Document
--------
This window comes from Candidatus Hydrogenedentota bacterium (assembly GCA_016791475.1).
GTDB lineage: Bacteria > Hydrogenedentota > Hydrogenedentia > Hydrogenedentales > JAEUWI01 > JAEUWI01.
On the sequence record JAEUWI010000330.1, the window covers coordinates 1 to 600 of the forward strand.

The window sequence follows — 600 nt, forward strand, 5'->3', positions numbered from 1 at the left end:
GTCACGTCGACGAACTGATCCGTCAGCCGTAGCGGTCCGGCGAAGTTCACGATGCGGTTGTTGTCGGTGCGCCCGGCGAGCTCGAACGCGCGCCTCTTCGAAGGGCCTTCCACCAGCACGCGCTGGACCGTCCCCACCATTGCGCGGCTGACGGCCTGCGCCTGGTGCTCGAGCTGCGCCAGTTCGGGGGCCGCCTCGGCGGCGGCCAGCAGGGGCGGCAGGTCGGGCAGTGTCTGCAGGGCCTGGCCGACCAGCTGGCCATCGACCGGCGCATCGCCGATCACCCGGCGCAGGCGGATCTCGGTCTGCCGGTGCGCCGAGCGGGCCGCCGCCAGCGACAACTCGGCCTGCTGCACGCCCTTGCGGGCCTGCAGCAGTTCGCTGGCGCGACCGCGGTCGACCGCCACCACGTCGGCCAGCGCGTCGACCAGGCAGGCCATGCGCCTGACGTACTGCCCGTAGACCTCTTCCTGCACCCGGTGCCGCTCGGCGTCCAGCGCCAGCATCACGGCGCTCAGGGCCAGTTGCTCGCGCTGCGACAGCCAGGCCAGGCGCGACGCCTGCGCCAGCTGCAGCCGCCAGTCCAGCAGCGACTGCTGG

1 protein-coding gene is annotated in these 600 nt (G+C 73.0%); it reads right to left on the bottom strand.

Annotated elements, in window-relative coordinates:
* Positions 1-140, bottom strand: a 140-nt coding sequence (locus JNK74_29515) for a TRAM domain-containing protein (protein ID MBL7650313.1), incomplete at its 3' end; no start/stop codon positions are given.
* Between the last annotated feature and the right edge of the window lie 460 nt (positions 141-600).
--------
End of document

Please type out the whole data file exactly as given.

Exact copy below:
This window comes from Candidatus Hydrogenedentota bacterium (assembly GCA_016791475.1).
GTDB lineage: Bacteria > Hydrogenedentota > Hydrogenedentia > Hydrogenedentales > JAEUWI01 > JAEUWI01.
On the sequence record JAEUWI010000330.1, the window covers coordinates 1 to 600 of the forward strand.

The window sequence follows — 600 nt, forward strand, 5'->3', positions numbered from 1 at the left end:
GTCACGTCGACGAACTGATCCGTCAGCCGTAGCGGTCCGGCGAAGTTCACGATGCGGTTGTTGTCGGTGCGCCCGGCGAGCTCGAACGCGCGCCTCTTCGAAGGGCCTTCCACCAGCACGCGCTGGACCGTCCCCACCATTGCGCGGCTGACGGCCTGCGCCTGGTGCTCGAGCTGCGCCAGTTCGGGGGCCGCCTCGGCGGCGGCCAGCAGGGGCGGCAGGTCGGGCAGTGTCTGCAGGGCCTGGCCGACCAGCTGGCCATCGACCGGCGCATCGCCGATCACCCGGCGCAGGCGGATCTCGGTCTGCCGGTGCGCCGAGCGGGCCGCCGCCAGCGACAACTCGGCCTGCTGCACGCCCTTGCGGGCCTGCAGCAGTTCGCTGGCGCGACCGCGGTCGACCGCCACCACGTCGGCCAGCGCGTCGACCAGGCAGGCCATGCGCCTGACGTACTGCCCGTAGACCTCTTCCTGCACCCGGTGCCGCTCGGCGTCCAGCGCCAGCATCACGGCGCTCAGGGCCAGTTGCTCGCGCTGCGACAGCCAGGCCAGGCGCGACGCCTGCGCCAGCTGCAGCCGCCAGTCCAGCAGCGACTGCTGG

1 protein-coding gene is annotated in these 600 nt (G+C 73.0%); it reads right to left on the bottom strand.

Annotated elements, in window-relative coordinates:
* Positions 1-140, bottom strand: a 140-nt coding sequence (locus JNK74_29515) for a TRAM domain-containing protein (protein ID MBL7650313.1), incomplete at its 3' end; no start/stop codon positions are given.
* Between the last annotated feature and the right edge of the window lie 460 nt (positions 141-600).